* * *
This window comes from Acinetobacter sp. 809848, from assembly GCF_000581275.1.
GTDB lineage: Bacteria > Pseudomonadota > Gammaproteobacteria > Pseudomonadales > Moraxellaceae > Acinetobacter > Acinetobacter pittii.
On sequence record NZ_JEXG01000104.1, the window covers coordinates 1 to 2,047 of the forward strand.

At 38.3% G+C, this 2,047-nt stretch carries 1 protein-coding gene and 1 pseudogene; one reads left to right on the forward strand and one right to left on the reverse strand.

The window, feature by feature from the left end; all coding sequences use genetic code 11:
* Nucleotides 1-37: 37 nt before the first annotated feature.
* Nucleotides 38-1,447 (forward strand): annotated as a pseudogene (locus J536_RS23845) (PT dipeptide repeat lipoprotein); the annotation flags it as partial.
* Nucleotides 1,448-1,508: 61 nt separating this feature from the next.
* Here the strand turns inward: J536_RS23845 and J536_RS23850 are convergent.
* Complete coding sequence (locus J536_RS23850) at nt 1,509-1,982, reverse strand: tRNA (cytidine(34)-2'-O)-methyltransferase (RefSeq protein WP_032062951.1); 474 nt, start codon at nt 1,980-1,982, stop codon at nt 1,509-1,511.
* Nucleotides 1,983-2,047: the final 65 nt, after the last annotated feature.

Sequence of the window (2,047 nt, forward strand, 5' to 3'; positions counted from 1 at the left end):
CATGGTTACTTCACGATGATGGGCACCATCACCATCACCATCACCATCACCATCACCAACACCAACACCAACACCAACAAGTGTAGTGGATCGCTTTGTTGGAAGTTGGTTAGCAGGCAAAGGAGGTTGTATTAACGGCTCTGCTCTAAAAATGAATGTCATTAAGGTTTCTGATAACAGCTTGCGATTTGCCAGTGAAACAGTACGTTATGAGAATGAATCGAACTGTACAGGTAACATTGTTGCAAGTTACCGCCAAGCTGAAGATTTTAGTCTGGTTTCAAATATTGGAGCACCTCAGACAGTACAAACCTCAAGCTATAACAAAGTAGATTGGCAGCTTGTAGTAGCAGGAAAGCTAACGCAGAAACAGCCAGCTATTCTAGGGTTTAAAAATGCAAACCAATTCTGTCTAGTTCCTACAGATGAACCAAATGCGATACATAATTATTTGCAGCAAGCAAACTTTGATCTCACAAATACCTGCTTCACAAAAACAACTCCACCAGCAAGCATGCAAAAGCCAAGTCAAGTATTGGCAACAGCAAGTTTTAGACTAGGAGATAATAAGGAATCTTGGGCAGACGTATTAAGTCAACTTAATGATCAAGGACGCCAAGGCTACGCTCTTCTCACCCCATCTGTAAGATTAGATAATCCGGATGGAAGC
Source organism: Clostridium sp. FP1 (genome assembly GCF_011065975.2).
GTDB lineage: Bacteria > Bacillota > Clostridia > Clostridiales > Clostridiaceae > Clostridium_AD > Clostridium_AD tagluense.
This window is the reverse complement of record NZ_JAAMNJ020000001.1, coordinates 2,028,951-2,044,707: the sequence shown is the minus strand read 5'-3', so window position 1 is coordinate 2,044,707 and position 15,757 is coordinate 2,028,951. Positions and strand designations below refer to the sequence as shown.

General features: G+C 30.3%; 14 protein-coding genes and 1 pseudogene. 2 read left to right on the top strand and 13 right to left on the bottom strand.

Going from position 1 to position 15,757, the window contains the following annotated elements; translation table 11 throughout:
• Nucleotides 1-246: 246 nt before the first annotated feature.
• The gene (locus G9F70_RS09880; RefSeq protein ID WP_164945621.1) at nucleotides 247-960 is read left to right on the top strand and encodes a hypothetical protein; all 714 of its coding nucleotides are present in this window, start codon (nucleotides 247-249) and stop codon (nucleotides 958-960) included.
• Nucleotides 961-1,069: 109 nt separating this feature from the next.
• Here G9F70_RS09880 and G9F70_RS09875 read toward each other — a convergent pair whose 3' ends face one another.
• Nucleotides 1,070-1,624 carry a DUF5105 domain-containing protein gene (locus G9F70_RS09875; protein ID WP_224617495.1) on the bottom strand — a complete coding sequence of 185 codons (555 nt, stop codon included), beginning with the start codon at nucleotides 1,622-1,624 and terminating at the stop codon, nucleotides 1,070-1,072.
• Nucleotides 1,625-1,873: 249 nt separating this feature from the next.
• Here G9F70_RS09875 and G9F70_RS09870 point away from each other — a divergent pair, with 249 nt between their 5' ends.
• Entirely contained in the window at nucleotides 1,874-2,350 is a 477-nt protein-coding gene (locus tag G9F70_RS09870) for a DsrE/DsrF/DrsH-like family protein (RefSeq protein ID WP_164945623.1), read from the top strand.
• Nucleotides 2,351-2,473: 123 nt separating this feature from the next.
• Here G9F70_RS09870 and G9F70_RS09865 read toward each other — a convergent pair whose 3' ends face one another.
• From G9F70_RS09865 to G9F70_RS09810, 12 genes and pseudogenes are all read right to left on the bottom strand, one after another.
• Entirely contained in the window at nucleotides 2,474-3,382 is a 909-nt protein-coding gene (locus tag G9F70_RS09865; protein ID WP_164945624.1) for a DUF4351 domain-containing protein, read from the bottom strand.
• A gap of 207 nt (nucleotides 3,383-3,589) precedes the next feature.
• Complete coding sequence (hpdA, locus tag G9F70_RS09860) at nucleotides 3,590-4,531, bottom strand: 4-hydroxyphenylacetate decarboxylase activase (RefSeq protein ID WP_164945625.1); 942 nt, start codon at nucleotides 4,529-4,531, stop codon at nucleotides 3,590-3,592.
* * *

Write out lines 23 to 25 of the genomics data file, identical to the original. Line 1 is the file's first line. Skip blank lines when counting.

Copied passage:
• Nucleotides 1,070-1,624 carry a DUF5105 domain-containing protein gene (locus G9F70_RS09875; protein ID WP_224617495.1) on the bottom strand — a complete coding sequence of 185 codons (555 nt, stop codon included), beginning with the start codon at nucleotides 1,622-1,624 and terminating at the stop codon, nucleotides 1,070-1,072.
• Nucleotides 1,625-1,873: 249 nt separating this feature from the next.
• Here G9F70_RS09875 and G9F70_RS09870 point away from each other — a divergent pair, with 249 nt between their 5' ends.